MIT engineers create 2D polymer that self-assembles into sheets – Green Car Congress
Using a novel polymerization process, MIT chemical engineers have created a new two-dimensional polymer that self-assembles into sheets, unlike all other polymers which form one-dimensional chains. Until now, scientists had believed it was impossible to induce polymers to form 2D sheets.
The new material is stronger than steel and as light as plastic, and can be easily manufactured in large quantities. Such a material could be used as a lightweight, durable coating for car parts or cell phones, or as a building material for bridges or other structures, says Michael Strano, the Carbon P. Dubbs Professor of Chemical Engineering at MIT and the senior author of the new study.
We don’t usually think of plastics as being something that you could use to support a building, but with this material, you can enable new things. It has very unusual properties and we’re very excited about that.
The researchers have filed for two patents on the process they used to generate the material, which they describe in a paper appearing in Nature.
Polymers, which include all plastics, consist of chains of building blocks called monomers. These chains grow by adding new molecules onto their ends. Once formed, polymers can be shaped into three-dimensional objects, such as water bottles, using injection molding.
Polymer scientists have long hypothesized that if polymers could be induced to grow into a two-dimensional sheet, they should form extremely strong, lightweight materials. However, many decades of work in this field led to the conclusion that it was impossible to create such sheets.
One reason for this was that if just one monomer rotates up or down, out of the plane of the growing sheet, the material will begin expanding in three dimensions and the sheet-like structure will be lost.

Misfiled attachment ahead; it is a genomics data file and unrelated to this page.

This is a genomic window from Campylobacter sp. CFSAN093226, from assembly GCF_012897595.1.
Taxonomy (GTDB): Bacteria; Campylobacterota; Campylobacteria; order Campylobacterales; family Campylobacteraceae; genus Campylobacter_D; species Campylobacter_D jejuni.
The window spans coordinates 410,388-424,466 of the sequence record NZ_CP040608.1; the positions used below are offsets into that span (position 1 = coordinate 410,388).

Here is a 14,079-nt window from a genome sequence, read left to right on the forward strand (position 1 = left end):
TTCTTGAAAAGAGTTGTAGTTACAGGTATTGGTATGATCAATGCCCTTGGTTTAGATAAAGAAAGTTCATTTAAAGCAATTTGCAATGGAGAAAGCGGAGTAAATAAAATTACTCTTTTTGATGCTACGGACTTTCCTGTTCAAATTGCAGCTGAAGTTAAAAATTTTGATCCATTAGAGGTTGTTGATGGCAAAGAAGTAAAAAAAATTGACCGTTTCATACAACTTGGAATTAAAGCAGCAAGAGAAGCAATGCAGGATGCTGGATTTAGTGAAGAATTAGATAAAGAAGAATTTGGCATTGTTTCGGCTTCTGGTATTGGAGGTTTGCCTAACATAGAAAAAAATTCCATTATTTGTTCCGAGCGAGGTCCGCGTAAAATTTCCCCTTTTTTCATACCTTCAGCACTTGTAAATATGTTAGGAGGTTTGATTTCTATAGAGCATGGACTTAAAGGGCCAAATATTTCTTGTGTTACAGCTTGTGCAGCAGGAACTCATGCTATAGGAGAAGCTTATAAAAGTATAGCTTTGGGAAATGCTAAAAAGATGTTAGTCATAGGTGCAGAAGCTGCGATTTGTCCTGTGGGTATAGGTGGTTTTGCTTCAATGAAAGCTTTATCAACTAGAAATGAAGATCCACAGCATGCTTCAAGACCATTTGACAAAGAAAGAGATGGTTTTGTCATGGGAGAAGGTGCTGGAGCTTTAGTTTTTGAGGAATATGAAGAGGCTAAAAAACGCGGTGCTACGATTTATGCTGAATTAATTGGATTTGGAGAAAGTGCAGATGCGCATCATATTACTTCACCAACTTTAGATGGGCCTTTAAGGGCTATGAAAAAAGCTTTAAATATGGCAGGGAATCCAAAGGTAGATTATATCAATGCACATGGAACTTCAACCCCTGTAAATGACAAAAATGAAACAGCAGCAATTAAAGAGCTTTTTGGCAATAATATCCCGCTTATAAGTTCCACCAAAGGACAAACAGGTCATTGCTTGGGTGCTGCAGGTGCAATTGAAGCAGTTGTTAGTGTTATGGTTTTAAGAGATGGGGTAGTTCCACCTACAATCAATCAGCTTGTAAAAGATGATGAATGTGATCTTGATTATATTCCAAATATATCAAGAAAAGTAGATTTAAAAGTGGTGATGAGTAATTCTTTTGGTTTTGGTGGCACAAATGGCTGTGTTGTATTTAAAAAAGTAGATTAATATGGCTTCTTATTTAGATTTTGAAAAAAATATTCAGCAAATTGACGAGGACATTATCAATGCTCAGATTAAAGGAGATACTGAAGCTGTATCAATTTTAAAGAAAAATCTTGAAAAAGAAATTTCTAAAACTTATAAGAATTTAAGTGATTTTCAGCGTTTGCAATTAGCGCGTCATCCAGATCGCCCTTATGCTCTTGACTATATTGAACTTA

However, in the new study, Strano and his colleagues came up with a new polymerization process that allows them to generate a two-dimensional sheet called a polyaramide. For the monomer building blocks, they use a compound called melamine, which contains a ring of carbon and nitrogen atoms. Under the right conditions, these monomers can grow in two dimensions, forming disks. These disks stack on top of each other, held together by hydrogen bonds between the layers, which make the structure very stable and strong.
Auto-catalytic self-templating of 2DPA-1. Zeng et al.
Instead of making a spaghetti-like molecule, we can make a sheet-like molecular plane, where we get molecules to hook themselves together in two dimensions. This mechanism happens spontaneously in solution, and after we synthesize the material, we can easily spin-coat thin films that are extraordinarily strong. With this advance, we have planar molecules that are going to be much easier to fashion into a very strong, but extremely thin material.
Because the material self-assembles in solution, it can be made in large quantities by simply increasing the quantity of the starting materials. The researchers showed that they could coat surfaces with films of the material, which they call 2DPA-1.
The researchers found that the new material’s elastic modulus—a measure of how much force it takes to deform a material—is between four and six times greater than that of bulletproof glass. They also found that its yield strength, or how much force it takes to break the material, is twice that of steel, even though the material has only about one-sixth …….